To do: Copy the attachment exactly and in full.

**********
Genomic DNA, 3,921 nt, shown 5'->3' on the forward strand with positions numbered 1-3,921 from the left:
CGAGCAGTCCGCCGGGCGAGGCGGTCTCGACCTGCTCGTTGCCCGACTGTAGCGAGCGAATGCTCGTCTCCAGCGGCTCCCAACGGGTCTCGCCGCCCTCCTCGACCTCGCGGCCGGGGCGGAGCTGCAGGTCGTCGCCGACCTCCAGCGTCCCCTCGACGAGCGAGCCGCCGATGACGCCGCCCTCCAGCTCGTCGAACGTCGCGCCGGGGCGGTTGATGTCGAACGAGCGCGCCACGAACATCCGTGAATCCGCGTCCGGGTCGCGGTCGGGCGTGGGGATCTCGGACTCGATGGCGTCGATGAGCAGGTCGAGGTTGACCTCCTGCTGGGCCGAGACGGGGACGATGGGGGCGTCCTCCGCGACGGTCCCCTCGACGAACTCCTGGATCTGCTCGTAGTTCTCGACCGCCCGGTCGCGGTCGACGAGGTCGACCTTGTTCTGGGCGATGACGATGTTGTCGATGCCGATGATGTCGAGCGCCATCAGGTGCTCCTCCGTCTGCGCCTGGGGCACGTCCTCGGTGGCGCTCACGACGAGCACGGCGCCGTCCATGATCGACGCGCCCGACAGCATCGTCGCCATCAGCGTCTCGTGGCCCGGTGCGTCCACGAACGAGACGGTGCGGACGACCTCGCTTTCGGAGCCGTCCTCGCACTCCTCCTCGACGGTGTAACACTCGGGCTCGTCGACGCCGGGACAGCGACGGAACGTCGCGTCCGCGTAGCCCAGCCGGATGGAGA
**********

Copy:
Genomic DNA, 3,921 nt, shown 5'->3' on the forward strand with positions numbered 1-3,921 from the left:
CGAGCAGTCCGCCGGGCGAGGCGGTCTCGACCTGCTCGTTGCCCGACTGTAGCGAGCGAATGCTCGTCTCCAGCGGCTCCCAACGGGTCTCGCCGCCCTCCTCGACCTCGCGGCCGGGGCGGAGCTGCAGGTCGTCGCCGACCTCCAGCGTCCCCTCGACGAGCGAGCCGCCGATGACGCCGCCCTCCAGCTCGTCGAACGTCGCGCCGGGGCGGTTGATGTCGAACGAGCGCGCCACGAACATCCGTGAATCCGCGTCCGGGTCGCGGTCGGGCGTGGGGATCTCGGACTCGATGGCGTCGATGAGCAGGTCGAGGTTGACCTCCTGCTGGGCCGAGACGGGGACGATGGGGGCGTCCTCCGCGACGGTCCCCTCGACGAACTCCTGGATCTGCTCGTAGTTCTCGACCGCCCGGTCGCGGTCGACGAGGTCGACCTTGTTCTGGGCGATGACGATGTTGTCGATGCCGATGATGTCGAGCGCCATCAGGTGCTCCTCCGTCTGCGCCTGGGGCACGTCCTCGGTGGCGCTCACGACGAGCACGGCGCCGTCCATGATCGACGCGCCCGACAGCATCGTCGCCATCAGCGTCTCGTGGCCCGGTGCGTCCACGAACGAGACGGTGCGGACGACCTCGCTTTCGGAGCCGTCCTCGCACTCCTCCTCGACGGTGTAACACTCGGGCTCGTCGACGCCGGGACAGCGACGGAACGTCGCGTCCGCGTAGCCCAGCCGGATGGAGA